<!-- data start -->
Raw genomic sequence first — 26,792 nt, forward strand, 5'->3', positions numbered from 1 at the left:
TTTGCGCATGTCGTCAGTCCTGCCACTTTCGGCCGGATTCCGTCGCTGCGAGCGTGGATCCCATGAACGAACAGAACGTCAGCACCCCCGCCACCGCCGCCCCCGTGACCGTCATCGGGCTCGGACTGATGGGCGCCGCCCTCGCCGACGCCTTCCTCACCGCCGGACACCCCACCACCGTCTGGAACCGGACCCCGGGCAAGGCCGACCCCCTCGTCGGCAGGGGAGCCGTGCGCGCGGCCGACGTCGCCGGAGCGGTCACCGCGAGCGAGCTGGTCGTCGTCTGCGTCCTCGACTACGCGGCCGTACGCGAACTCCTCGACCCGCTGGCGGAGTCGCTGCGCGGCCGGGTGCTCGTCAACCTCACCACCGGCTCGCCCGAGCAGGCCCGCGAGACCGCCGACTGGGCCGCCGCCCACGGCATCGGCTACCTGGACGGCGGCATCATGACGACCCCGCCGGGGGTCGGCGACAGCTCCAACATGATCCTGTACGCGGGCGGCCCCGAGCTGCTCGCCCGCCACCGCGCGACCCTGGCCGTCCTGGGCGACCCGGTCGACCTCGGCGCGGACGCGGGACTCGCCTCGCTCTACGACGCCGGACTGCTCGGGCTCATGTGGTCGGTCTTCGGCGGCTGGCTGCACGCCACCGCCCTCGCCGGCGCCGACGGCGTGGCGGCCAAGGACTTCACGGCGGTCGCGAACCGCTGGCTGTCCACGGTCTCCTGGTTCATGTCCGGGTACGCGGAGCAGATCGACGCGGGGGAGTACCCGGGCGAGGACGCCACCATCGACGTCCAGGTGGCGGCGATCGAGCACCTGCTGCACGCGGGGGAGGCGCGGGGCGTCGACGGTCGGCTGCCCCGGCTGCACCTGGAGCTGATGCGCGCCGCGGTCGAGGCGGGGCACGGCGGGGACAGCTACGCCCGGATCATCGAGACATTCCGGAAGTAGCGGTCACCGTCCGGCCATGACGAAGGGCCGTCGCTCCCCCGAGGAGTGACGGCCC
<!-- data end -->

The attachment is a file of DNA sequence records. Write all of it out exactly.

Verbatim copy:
Raw genomic sequence first — 26,792 nt, forward strand, 5'->3', positions numbered from 1 at the left:
TTTGCGCATGTCGTCAGTCCTGCCACTTTCGGCCGGATTCCGTCGCTGCGAGCGTGGATCCCATGAACGAACAGAACGTCAGCACCCCCGCCACCGCCGCCCCCGTGACCGTCATCGGGCTCGGACTGATGGGCGCCGCCCTCGCCGACGCCTTCCTCACCGCCGGACACCCCACCACCGTCTGGAACCGGACCCCGGGCAAGGCCGACCCCCTCGTCGGCAGGGGAGCCGTGCGCGCGGCCGACGTCGCCGGAGCGGTCACCGCGAGCGAGCTGGTCGTCGTCTGCGTCCTCGACTACGCGGCCGTACGCGAACTCCTCGACCCGCTGGCGGAGTCGCTGCGCGGCCGGGTGCTCGTCAACCTCACCACCGGCTCGCCCGAGCAGGCCCGCGAGACCGCCGACTGGGCCGCCGCCCACGGCATCGGCTACCTGGACGGCGGCATCATGACGACCCCGCCGGGGGTCGGCGACAGCTCCAACATGATCCTGTACGCGGGCGGCCCCGAGCTGCTCGCCCGCCACCGCGCGACCCTGGCCGTCCTGGGCGACCCGGTCGACCTCGGCGCGGACGCGGGACTCGCCTCGCTCTACGACGCCGGACTGCTCGGGCTCATGTGGTCGGTCTTCGGCGGCTGGCTGCACGCCACCGCCCTCGCCGGCGCCGACGGCGTGGCGGCCAAGGACTTCACGGCGGTCGCGAACCGCTGGCTGTCCACGGTCTCCTGGTTCATGTCCGGGTACGCGGAGCAGATCGACGCGGGGGAGTACCCGGGCGAGGACGCCACCATCGACGTCCAGGTGGCGGCGATCGAGCACCTGCTGCACGCGGGGGAGGCGCGGGGCGTCGACGGTCGGCTGCCCCGGCTGCACCTGGAGCTGATGCGCGCCGCGGTCGAGGCGGGGCACGGCGGGGACAGCTACGCCCGGATCATCGAGACATTCCGGAAGTAGCGGTCACCGTCCGGCCATGACGAAGGGCCGTCGCTCCCCCGAGGAGTGACGGCCC